At approximately 2:07 AM, Officer Noah Shahnavaz, an officer with the Elwood Police
Department conducted a traffic stop on a white Buick Lacrosse on State Road 37 (Southbound) near County Road 1000 North in Madison County, Indiana. As Officer Shahnavaz initiated the traffic stop, he contacted Madison County Emergency Communications regarding the traffic stop to inform them that the driver he pulled over had a gun. Officers from both Elwood Police Department and the Madison County Sheriff's Office responded. Officers located Officer Shahnavaz, still located in his
patrol vehicle, a fully marked Dodge Charger with emergency lighting still activated. Initial
responding officers observed Officer Shahnavaz suffering from multiple wounds consistent
with gunshot wounds. Damage to the vehicle was consistent with being caused by gunfire, as well
as what appeared to be rifle casings lying on the road. Life-saving measures were conducted on the scene by responding law enforcement officers. Officer Shahnavaz was transported by Emergency Medical Services personnel to Mercy Hospital in Elwood and then transported by helicopter to St.
Vincent Hospital in Indianapolis, where he was pronounced deceased from his injuries.
Information regarding the white Buick Lacrosse and the license plate number was dispatched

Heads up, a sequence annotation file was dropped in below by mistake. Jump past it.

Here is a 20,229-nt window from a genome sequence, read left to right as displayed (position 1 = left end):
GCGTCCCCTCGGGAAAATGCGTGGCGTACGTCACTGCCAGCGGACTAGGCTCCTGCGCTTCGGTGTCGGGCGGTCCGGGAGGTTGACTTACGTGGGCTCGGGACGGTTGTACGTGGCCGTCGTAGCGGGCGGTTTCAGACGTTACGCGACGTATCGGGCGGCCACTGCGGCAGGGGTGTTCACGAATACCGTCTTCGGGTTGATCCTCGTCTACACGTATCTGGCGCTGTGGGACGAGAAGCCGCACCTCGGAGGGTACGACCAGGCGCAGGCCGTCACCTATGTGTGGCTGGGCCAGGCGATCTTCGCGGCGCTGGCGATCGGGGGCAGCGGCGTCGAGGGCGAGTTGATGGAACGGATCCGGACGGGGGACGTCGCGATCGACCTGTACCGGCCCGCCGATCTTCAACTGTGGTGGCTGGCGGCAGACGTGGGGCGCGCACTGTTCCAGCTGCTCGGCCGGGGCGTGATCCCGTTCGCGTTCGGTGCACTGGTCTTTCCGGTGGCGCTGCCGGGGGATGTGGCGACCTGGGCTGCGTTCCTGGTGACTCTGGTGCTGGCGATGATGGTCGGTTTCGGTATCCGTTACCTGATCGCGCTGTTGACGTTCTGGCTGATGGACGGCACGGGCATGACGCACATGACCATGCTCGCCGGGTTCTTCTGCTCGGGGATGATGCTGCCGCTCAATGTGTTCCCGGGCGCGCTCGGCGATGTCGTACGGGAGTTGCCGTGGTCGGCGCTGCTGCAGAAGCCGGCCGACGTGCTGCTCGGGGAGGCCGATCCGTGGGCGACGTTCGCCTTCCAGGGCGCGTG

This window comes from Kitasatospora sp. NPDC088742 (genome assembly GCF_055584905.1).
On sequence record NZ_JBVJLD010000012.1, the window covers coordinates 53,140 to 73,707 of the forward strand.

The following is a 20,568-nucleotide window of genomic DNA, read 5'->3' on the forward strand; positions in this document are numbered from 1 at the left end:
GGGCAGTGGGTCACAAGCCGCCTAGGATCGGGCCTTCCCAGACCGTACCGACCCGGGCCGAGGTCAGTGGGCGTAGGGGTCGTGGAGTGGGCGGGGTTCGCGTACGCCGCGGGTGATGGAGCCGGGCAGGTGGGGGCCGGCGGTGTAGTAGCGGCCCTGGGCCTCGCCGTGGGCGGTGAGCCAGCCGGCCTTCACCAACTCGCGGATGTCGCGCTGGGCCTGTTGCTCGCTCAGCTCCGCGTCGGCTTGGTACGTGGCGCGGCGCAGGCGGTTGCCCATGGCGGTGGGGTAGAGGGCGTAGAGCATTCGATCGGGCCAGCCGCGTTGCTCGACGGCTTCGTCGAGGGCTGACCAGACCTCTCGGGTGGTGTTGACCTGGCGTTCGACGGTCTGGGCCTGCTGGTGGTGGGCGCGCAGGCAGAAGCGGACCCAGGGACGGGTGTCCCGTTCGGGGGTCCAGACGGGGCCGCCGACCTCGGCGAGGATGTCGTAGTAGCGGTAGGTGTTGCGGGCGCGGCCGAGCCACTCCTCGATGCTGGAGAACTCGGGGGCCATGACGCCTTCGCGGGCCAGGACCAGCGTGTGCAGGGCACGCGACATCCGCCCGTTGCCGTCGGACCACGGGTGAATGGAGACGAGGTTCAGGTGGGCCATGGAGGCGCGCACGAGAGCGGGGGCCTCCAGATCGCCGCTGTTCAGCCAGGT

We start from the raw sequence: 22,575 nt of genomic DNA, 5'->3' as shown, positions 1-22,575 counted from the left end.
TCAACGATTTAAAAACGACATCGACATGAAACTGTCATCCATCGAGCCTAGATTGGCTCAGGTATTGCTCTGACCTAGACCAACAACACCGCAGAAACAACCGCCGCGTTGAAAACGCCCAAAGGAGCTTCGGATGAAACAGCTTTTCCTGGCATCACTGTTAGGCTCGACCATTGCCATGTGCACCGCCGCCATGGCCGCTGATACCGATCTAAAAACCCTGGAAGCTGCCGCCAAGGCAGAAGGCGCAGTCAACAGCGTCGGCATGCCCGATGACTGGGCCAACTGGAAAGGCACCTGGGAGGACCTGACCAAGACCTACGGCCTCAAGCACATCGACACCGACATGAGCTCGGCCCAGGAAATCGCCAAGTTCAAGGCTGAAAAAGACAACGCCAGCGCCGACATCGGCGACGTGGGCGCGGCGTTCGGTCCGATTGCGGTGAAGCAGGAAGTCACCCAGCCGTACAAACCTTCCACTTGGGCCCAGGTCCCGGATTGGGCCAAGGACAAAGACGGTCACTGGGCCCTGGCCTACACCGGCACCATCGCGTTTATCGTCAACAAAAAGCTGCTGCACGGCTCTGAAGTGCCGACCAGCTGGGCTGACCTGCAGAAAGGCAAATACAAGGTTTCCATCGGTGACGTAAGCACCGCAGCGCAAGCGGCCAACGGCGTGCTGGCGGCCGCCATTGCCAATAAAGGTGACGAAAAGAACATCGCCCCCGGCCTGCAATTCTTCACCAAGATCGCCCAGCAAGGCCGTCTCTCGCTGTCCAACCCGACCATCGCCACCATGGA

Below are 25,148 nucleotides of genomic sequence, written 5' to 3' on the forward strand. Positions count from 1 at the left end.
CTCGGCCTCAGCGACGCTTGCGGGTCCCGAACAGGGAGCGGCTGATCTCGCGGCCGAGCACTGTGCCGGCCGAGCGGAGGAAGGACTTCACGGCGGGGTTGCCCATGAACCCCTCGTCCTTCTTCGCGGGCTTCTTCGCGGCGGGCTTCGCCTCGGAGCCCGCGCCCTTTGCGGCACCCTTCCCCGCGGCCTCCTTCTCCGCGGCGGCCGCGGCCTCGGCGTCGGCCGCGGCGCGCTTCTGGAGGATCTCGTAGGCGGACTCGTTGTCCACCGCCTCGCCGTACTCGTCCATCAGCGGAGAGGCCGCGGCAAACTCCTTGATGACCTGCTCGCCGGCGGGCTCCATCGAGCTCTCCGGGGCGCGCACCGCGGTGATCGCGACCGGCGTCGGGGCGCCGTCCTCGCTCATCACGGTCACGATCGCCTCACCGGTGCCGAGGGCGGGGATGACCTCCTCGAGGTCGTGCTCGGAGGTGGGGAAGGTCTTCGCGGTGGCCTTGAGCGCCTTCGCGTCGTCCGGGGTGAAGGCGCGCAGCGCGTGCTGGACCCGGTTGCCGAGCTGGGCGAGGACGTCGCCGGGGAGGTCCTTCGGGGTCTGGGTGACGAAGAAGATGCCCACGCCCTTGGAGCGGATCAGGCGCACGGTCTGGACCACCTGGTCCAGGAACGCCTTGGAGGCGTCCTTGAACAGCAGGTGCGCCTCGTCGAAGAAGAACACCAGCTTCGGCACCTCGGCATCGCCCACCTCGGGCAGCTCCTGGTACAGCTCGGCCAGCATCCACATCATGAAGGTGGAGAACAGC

to surrounding law enforcement agencies. At 2:25 AM, Jared Wilcox from the Hamilton County Shariff's Department was stationary in a church parking lot in that area of IN-37/186th Street (Hamilton County). Deputy Wilcox became aware of the officer-down situation through a county-wide dispatch made by the Hamilton County Emergency Communications Center. Dispatchers with the Hamilton County Emergency Communications Center advised units that a white Buick was wanted in connection with the shooting incident involving Officer Shahnavaz. At that time, Deputy Wilcox began traveling northbound on IN-37 in an attempt to locate the white Buick Lacrosse. While traveling northbound on IN-37, Deputy Wilcox observed a white Buick Lacrosse traveling southbound on IN-37 near 216th Street in Hamilton County. Deputy Jared Wilcox initiated a U-Turn to investigate the white Buick further. As Deputy Wilcox was behind the vehicle, which he estimated at traveling approximately 70 miles per hour in a posted 45-mile-per-hour speed zone, he observed the license plate to be consistent with the license plate of the white Buick Lacrosse that was involved in the shooting incident involving Officer Shahnavaz. At that time, DeputyWilcox contacted Hamilton County Communications. Additional units responded as they witnessed the white Buick break more traffic laws. Deputy Wilcox activated his front and rear-facing emergency lights on his fully marked patrol vehicle and attempted to initiate a traffic stop on the white Buick in the area of East Field Drive/IN-37. The driver of the white Buick failed to stop and continued traveling. Hamilton County units joined the chase and deployed stop sticks at 141st street and state road 37. The stop sticks deflated the left front tire, eventually making the vehicle disabled. The vehicle continued to evade law enforcement, entering I-69 southbound from IN-37. At that time, multiple units with the Fishers Police Department were also involved in the vehicle pursuit. After multiple Precision Immobilization Techniques (PIT) by officers with the Fishers Police Department, the vehicle became stationary in the left lanes of I-69 near the 203.9 mile marker. The driver, later identified as Carl Roy Webb Boards II DOB: 04/19/1980, was taken into custody without incident. During the arrest of Boards, a handgun was located on him. The Tauras 9 MM handgun was secured by the Fisher's Police Department A black rifle with a high-capacity magazine was observed on the driver seat of the vehicle. The firearm was observed, in plain view, from outside of the vehicle. The vehicle was secured for evidentiary purposes.